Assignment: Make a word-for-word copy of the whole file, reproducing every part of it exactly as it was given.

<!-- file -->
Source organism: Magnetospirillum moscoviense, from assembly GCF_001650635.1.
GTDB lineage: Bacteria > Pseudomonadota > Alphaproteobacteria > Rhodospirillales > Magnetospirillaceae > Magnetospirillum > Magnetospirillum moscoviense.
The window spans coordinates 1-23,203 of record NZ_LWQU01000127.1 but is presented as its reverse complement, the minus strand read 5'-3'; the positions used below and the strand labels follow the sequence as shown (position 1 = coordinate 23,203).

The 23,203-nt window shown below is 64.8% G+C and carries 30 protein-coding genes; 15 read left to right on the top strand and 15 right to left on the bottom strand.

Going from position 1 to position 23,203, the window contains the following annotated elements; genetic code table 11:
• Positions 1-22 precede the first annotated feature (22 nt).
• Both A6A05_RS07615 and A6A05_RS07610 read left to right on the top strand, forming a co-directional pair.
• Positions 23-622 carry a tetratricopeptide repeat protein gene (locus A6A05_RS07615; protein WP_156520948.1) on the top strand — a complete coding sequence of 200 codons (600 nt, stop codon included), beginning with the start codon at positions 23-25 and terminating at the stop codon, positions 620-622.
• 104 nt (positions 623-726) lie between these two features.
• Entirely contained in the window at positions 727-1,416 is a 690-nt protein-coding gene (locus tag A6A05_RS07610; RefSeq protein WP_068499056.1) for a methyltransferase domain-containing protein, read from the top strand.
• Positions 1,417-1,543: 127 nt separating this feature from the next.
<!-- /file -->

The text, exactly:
Source organism: Magnetospirillum moscoviense, from assembly GCF_001650635.1.
GTDB lineage: Bacteria > Pseudomonadota > Alphaproteobacteria > Rhodospirillales > Magnetospirillaceae > Magnetospirillum > Magnetospirillum moscoviense.
The window spans coordinates 1-23,203 of record NZ_LWQU01000127.1 but is presented as its reverse complement, the minus strand read 5'-3'; the positions used below and the strand labels follow the sequence as shown (position 1 = coordinate 23,203).

The 23,203-nt window shown below is 64.8% G+C and carries 30 protein-coding genes; 15 read left to right on the top strand and 15 right to left on the bottom strand.

Going from position 1 to position 23,203, the window contains the following annotated elements; genetic code table 11:
• Positions 1-22 precede the first annotated feature (22 nt).
• Both A6A05_RS07615 and A6A05_RS07610 read left to right on the top strand, forming a co-directional pair.
• Positions 23-622 carry a tetratricopeptide repeat protein gene (locus A6A05_RS07615; protein WP_156520948.1) on the top strand — a complete coding sequence of 200 codons (600 nt, stop codon included), beginning with the start codon at positions 23-25 and terminating at the stop codon, positions 620-622.
• 104 nt (positions 623-726) lie between these two features.
• Entirely contained in the window at positions 727-1,416 is a 690-nt protein-coding gene (locus tag A6A05_RS07610; RefSeq protein WP_068499056.1) for a methyltransferase domain-containing protein, read from the top strand.
• Positions 1,417-1,543: 127 nt separating this feature from the next.